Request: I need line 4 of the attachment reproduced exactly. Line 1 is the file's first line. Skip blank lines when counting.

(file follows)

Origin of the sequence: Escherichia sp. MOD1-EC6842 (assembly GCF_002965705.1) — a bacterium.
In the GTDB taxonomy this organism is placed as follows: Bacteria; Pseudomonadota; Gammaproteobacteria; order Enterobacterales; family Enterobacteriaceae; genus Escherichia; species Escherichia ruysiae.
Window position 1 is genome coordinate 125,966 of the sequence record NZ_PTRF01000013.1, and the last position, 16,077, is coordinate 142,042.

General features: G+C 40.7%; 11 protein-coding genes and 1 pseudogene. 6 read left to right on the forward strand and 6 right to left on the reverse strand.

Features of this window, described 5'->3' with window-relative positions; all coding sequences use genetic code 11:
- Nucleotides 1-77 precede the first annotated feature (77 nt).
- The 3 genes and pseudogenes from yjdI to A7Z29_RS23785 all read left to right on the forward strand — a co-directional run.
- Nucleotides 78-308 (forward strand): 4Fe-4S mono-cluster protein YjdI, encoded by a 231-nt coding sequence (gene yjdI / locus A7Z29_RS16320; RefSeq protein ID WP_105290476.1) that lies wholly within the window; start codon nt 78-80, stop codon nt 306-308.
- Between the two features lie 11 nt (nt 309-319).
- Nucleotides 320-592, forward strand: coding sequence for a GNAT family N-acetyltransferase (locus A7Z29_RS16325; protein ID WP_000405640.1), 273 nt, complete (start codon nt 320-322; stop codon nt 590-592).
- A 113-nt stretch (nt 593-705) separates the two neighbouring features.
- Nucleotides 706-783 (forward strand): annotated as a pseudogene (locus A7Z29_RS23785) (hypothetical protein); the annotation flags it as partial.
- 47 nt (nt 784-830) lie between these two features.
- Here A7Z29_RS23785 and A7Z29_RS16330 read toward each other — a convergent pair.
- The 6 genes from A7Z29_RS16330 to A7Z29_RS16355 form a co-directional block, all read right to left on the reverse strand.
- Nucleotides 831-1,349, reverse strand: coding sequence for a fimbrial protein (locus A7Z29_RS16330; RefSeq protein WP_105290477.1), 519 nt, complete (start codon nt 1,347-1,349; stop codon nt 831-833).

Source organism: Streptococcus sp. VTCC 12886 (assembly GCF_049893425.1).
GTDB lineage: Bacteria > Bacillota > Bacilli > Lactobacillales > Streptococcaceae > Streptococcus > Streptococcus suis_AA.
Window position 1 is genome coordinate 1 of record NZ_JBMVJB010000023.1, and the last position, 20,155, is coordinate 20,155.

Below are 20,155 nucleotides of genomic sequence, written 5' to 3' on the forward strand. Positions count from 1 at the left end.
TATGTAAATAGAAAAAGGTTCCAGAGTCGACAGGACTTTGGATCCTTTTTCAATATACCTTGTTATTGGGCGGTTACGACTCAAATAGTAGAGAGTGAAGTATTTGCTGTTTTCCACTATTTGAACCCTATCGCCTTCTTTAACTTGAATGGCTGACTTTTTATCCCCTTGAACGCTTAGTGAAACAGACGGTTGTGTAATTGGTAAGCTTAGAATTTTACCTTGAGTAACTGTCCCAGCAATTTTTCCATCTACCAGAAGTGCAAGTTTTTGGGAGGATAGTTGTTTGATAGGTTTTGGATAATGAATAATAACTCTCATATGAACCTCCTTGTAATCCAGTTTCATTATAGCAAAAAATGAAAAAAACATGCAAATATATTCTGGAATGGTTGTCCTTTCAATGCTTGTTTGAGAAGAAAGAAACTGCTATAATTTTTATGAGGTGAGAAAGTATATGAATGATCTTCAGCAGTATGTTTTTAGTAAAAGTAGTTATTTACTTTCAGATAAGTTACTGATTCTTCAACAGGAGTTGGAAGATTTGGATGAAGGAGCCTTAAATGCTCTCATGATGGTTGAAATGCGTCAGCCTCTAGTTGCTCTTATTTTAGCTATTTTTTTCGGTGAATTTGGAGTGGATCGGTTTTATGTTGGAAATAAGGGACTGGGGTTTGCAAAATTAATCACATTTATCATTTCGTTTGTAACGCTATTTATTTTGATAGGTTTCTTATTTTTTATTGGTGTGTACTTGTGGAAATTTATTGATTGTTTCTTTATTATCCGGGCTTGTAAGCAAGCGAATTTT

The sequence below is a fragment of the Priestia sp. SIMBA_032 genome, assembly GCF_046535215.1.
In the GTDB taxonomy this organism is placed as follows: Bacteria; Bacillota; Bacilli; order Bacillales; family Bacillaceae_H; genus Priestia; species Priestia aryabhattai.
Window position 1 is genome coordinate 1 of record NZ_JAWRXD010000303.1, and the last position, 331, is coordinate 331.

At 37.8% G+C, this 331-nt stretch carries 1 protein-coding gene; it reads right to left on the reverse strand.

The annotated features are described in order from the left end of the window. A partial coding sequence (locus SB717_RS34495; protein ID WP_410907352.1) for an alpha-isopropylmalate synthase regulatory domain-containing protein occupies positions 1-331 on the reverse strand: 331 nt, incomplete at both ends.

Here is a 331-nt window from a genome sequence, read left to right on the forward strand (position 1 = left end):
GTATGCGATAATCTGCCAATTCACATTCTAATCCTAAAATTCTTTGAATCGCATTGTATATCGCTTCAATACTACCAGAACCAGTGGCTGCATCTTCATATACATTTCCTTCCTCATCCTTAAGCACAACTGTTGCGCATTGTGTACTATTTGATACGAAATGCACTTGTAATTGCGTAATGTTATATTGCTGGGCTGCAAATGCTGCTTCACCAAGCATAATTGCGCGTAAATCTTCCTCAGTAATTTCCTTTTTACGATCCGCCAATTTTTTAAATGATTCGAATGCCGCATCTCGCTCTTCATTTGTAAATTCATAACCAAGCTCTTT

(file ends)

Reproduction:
General features: G+C 40.7%; 11 protein-coding genes and 1 pseudogene. 6 read left to right on the forward strand and 6 right to left on the reverse strand.